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Section 3-1: The Changeable Moon

STARTING THIS EVENING, look for the moon in the sky. If the night is cloudy or the moon is in the wrong part of its orbit, you may not see it, but keep trying on successive evenings, and within a week or two you will see the moon. Then watch for the moon on following evenings, and you will see it following its orbit around Earth and cycling through its phases as it has done for billions of years.

The Motion of the Moon

If you watch the moon night after night, you will notice two things about its motion. First, you will see it moving eastward against the background of stars; second, you will notice that the markings on its face don’t change. These two observations will help you understand the motion of the moon and the origin of the moon’s phases.

The moon moves rapidly among the constellations. If you watch the moon for just an hour, you can see it move eastward against the background of stars by slightly more than its angular diameter. In the previous chapter, you discovered that the moon is about 0.5° in angular diameter, so it moves eastward a bit more than 0.5° per hour. In 24 hours, it moves 13°. Each night when you look at the moon, you see it about 13° eastward of its location the night before. This eastward movement is the result of the motion of the moon along its orbit around Earth.

The Cycle of Phases

The changing shape of the moon as it orbits Earth is one of the most easily observed phenomena in astronomy. Everyone has noticed the full moon rising dramatically or a thin crescent moon hanging in the evening sky. Study The Phases of the Moon on pages 40–41 and notice three important points:

  1. First, the moon always keeps the same side facing Earth, and you never see the far side of the moon. “The man in the moon” is produced by the familiar features on the moon’s near side.
  2. Second, the changing shape of the moon as it passes through its cycle of phases is produced by sunlight illuminating different parts of the side of the moon you can see.
  3. The third thing to notice is the difference between the orbital period of the moon around Earth and the length of the lunar phase cycle. That difference is a good illustration of how your view from Earth is produced by the combined motions of Earth and other heavenly bodies such as the sun and moon.

You can make a moon-phase dial from the middle diagram on page 40 by covering the lower half of the moon’s orbit with a sheet of paper, aligning the edge of the paper to pass through the word “Full” at the left and the word “New” at the right. Push a pin through the edge of the paper at Earth’s North Pole to make a pivot, and under the word “Full” write on the paper “Eastern Horizon.” Under the word “New” write “Western Horizon.” The paper now represents the horizon you see facing south.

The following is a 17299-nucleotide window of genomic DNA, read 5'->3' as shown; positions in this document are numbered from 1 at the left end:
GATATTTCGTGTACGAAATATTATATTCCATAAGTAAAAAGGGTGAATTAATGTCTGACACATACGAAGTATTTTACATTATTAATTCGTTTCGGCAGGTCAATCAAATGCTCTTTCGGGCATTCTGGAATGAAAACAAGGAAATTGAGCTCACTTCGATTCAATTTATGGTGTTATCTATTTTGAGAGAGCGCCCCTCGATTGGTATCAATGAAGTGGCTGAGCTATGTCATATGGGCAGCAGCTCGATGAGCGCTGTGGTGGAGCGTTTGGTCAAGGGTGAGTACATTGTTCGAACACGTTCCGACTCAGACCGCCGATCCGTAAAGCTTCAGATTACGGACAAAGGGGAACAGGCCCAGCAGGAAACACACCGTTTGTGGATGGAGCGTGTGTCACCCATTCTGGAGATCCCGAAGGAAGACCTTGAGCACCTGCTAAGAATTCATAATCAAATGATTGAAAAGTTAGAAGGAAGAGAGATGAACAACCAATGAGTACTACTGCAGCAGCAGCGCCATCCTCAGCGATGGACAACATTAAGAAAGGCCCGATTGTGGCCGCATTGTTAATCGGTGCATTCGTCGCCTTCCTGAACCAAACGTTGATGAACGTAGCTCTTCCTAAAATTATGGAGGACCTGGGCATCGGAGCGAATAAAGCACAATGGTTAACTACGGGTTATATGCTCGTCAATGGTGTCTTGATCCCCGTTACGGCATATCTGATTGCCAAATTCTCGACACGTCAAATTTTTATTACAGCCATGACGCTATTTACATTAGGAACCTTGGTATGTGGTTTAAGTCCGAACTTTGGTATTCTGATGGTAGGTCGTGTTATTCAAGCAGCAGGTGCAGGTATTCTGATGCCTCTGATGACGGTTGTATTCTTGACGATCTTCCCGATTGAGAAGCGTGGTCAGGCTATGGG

You can set your moon-phase dial for a given time by rotating the diagram behind the horizon paper. Set the dial to sunset by turning the diagram until the human figure labeled “sunset” is standing at the top of the Earth globe; the dial shows, for example, that the full moon at sunset would be at the eastern horizon. We Earthlings always see the same side of the moon looking down on us, but the changing shadows make the man in the moon shift his moods as the moon cycles through its phases (Figure 3-2). Watch for the moon and enjoy the cycle of phases. It is one of the perks of living on this planet.

Building Scientific Arguments

Why is the moon sometimes visible in the daytime?
Lots of people are surprised when they notice the moon in the daytime sky, but you aren’t surprised because you can explain it with a simple scientific argument involving the geometry of the moon’s motion. The full moon rises at sunset and sets at sunrise, so it is visible in the night sky but never in the daytime sky. At other phases, it is possible to see the moon in the daytime. For example, when the moon is a waxing gibbous moon, it rises a few hours before sunset. If you look in the right spot, you can see it in the late afternoon in the southeast sky. It looks pale and washed out because of sunlight in Earth’s atmosphere, but it is quite visible once you notice it. You can also locate the waning gibbous moon in the morning sky. It sets an hour or two after sunrise, so you would look for it in the southwestern sky in the morning.

A simple scientific argument analyzing the motion of the moon can explain a lot about what you see and what you don’t see. Why is it extremely difficult to see the crescent moon in the daytime?

Connections: The phases of the moon don’t affect you directly—you don’t act crazier than usual at full moon. The phases are a decoration in the sky, but occasionally, the moon provides a more dramatic treat.

Figures and Extras

Figure 3-1 from textbook
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Figure 3-1
(a) A 12th-century Mayan symbol believed to represent a solar eclipse. The black-and-white sun symbol hangs from a rectangular sky symbol, and a voracious serpent approaches from below. (b) This Chinese representation of a solar eclipse shows a dragon flying in front of the sun. (From the collection of Yerkes Observatory) (c) This wall carving from the ruins of a temple at Vijayanagara in southern India symbolizes a solar eclipse as two snakes approaching the disk of the sun. (T. Scott Smith)

Figure 3-2 from textbook
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Figure 3-2
In this sequence of the waxing moon, you see the same face of the moon, the same mountains, craters, and plains, but the changing direction of sunlight produces the lunar phases. (UCO/Lick Observatory)

The Phases of the Moon from page 40 of textbookThe Phases of the Moon from page 41 of the textbook
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The Phases of the Moon
Ipages 40-41

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